A Fine Fibonaccian Feat!

Don’t forget that Junior School Principal Tony Kilcommons is also half of the Sixth Form class teacher dynamic duo, along with Ms. Loomes. And recently Mr. Kilcommons ran a special competition for his class involving ‘Fibonacci’ poems, which Mr. Kilcommons was kind enough to explain to us:

The Italian mathematician Fibonacci wrote a book, Liber Abaci, in 1202. In this book he describes his now famous number sequence. The rule is that each number is equal to the sum of the preceding two numbers. He always used the first number twice. A Fibonacci poem (or fib) is based on the Fibonacci sequence. The number of syllables in each line equals the total number of syllables in the preceding two lines.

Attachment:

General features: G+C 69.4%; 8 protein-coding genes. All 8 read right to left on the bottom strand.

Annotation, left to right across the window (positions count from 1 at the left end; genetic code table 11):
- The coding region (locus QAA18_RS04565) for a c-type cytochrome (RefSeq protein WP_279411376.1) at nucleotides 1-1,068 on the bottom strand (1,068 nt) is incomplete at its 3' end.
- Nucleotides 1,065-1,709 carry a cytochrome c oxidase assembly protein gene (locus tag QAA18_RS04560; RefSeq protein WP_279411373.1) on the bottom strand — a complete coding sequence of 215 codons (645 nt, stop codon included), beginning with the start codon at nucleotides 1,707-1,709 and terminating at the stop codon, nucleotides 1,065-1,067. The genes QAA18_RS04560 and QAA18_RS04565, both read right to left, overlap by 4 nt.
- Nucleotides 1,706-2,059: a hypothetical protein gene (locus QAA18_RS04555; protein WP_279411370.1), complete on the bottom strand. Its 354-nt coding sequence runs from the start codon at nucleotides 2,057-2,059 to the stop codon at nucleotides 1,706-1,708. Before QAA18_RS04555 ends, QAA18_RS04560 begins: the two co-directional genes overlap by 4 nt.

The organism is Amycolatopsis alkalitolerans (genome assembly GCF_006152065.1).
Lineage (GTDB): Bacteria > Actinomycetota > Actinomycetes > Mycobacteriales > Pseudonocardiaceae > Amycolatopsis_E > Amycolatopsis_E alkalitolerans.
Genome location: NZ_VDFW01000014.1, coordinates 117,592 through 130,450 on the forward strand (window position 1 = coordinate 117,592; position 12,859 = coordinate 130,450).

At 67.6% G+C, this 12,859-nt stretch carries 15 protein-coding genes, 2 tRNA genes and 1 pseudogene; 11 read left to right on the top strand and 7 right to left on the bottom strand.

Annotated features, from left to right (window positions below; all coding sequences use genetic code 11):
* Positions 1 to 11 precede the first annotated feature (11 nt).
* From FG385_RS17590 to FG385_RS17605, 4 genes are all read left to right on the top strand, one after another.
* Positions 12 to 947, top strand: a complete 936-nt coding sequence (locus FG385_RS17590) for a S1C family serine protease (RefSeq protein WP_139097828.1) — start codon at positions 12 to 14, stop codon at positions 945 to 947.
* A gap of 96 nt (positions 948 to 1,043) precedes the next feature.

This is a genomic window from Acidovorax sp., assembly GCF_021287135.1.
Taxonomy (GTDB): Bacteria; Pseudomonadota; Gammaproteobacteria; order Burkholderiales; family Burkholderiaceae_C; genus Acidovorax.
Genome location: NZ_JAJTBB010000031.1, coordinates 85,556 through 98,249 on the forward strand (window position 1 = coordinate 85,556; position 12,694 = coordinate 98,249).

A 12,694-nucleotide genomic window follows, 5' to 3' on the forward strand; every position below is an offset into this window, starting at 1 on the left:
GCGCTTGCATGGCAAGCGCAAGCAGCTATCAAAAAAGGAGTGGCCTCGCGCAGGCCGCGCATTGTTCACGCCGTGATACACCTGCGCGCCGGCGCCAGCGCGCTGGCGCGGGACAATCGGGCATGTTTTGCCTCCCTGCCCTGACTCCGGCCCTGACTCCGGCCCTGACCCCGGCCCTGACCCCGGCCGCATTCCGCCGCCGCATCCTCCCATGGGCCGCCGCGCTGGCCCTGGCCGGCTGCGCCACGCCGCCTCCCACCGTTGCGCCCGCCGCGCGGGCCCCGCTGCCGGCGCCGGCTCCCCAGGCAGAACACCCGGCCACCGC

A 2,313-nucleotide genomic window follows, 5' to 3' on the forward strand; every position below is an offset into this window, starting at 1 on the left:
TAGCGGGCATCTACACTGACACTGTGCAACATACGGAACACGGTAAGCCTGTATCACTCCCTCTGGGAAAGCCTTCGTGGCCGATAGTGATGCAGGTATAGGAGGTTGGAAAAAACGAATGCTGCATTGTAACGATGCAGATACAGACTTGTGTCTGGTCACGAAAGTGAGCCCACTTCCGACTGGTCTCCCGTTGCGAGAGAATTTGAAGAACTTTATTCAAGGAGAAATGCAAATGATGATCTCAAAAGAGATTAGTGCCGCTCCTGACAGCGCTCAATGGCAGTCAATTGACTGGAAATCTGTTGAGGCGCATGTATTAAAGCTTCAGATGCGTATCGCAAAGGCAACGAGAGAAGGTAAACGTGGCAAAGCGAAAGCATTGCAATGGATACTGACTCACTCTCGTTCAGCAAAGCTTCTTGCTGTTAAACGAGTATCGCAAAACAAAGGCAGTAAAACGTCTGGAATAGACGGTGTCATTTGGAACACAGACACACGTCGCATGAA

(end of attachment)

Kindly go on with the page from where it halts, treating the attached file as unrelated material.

The winner of this toughly and closely fought competition was Lydia O’Connor and here is her prize-winning poem, describing one of the more positive lockdown experiences:

One (1)

Fine (1)

Day a (2)

Schnauzer dog (3)

Came into my life (5)

Elegant, smart and mischievous (8)

He took total charge of me, patiently explaining (13)

That he was the alpha, the king (8)

Knowing how dogs think (5)

I then knew (3)

He was (2)

The (1)

Boss (1)